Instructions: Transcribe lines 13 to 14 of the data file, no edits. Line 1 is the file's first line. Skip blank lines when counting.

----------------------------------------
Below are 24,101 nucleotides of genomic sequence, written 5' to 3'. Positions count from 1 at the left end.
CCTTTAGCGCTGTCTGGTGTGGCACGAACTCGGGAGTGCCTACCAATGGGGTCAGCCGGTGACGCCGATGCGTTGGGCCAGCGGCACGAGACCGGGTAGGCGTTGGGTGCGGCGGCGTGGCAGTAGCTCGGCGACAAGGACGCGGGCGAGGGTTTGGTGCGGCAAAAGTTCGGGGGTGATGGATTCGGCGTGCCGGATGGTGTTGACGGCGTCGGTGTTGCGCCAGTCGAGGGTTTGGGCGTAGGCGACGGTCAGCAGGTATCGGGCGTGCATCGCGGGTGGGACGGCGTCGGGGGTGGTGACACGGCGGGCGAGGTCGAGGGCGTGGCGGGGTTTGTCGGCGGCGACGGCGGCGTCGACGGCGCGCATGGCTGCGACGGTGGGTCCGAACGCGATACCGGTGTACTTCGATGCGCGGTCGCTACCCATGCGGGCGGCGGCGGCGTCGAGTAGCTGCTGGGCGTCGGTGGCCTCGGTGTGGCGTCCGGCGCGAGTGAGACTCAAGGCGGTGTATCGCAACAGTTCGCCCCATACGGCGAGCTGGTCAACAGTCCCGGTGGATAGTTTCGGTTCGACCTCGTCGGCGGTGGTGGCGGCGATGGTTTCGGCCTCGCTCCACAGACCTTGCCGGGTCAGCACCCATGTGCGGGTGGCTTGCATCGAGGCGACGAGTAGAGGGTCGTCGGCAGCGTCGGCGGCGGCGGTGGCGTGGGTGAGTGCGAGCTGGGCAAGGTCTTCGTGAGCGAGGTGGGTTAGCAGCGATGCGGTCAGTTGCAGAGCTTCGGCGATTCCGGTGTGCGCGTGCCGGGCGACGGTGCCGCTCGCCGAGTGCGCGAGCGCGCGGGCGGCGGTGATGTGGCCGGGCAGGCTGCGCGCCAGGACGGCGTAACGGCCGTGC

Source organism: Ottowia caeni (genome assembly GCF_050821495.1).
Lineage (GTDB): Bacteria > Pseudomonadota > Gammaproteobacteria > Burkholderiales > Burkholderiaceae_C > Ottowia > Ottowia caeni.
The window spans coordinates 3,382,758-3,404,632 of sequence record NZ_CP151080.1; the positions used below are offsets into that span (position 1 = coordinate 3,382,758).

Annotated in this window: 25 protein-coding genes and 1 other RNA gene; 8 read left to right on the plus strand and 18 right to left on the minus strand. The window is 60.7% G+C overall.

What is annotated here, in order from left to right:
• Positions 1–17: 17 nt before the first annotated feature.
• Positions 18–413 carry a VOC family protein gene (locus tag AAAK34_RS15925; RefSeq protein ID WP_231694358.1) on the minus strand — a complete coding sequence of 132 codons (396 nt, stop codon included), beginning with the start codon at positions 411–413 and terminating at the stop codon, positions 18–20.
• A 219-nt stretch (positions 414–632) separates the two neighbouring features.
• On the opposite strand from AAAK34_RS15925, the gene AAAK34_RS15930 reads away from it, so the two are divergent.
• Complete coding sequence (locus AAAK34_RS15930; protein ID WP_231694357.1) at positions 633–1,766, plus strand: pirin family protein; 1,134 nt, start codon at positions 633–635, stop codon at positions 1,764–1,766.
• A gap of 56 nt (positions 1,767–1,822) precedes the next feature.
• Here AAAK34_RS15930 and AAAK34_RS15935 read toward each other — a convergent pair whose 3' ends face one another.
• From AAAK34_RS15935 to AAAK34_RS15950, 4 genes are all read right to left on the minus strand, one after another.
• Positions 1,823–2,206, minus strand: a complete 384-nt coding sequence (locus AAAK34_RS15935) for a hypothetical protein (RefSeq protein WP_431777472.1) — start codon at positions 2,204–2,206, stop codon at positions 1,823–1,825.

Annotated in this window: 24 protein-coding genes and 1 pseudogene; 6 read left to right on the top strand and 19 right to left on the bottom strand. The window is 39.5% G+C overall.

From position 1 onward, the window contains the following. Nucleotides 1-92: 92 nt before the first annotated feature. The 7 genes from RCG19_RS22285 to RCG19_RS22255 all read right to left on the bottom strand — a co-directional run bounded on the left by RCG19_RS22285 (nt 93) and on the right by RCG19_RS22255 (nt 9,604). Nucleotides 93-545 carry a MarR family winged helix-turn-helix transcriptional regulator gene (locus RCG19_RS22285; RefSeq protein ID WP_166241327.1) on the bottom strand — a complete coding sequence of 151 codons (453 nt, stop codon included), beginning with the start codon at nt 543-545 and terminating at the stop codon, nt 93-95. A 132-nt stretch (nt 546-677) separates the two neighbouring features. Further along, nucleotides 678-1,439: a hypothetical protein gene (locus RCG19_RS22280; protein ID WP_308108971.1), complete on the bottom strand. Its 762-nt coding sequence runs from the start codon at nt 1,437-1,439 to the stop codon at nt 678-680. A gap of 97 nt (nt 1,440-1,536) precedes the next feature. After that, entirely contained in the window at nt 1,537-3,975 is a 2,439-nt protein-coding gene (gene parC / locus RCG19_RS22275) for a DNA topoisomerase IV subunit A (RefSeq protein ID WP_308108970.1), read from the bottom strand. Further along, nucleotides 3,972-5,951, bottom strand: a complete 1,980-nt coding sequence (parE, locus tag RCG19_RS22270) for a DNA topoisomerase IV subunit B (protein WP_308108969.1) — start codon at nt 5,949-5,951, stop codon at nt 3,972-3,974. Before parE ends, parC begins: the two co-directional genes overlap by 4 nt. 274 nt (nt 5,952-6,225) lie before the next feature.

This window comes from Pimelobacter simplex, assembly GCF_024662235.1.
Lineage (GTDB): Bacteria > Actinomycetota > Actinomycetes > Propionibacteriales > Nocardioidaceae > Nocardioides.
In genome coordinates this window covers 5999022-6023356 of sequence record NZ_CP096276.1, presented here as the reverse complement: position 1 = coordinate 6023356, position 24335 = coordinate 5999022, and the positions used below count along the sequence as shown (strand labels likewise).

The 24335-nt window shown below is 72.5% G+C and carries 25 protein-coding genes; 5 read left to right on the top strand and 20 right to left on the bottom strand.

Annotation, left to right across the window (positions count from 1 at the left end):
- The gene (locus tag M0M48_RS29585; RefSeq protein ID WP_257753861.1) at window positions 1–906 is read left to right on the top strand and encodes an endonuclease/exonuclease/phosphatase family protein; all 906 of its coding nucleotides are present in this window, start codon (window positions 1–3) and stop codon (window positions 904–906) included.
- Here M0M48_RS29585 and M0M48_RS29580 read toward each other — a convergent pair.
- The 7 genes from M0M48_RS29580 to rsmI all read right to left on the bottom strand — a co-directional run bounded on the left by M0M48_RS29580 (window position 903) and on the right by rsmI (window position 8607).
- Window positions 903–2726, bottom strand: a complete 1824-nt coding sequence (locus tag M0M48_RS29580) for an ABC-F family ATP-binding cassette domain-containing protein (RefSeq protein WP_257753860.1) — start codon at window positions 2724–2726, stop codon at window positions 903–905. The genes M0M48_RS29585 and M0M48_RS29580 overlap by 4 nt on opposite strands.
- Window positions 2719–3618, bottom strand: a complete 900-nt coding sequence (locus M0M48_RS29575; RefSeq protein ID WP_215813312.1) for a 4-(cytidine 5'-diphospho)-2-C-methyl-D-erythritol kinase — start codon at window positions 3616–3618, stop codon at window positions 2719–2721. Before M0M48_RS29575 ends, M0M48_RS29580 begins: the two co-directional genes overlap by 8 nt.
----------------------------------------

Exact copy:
• A gap of 56 nt (positions 1,767–1,822) precedes the next feature.
• Here AAAK34_RS15930 and AAAK34_RS15935 read toward each other — a convergent pair whose 3' ends face one another.